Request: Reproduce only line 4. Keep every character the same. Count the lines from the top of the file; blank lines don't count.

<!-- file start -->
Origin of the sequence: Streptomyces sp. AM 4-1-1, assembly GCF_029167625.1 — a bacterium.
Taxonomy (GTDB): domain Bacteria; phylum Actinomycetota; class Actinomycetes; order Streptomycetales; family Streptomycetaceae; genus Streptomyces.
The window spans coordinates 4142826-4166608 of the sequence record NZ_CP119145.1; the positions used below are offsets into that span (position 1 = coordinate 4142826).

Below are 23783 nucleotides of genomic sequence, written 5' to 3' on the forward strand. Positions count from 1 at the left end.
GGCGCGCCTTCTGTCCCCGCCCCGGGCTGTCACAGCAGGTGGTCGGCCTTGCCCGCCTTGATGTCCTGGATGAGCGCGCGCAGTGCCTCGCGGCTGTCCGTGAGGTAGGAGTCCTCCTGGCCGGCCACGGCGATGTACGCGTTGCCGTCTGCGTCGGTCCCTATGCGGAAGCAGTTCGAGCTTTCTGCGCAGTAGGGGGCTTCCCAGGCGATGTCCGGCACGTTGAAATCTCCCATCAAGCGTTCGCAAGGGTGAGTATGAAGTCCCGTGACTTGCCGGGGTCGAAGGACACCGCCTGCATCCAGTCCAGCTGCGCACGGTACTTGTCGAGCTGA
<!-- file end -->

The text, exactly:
Below are 23783 nucleotides of genomic sequence, written 5' to 3' on the forward strand. Positions count from 1 at the left end.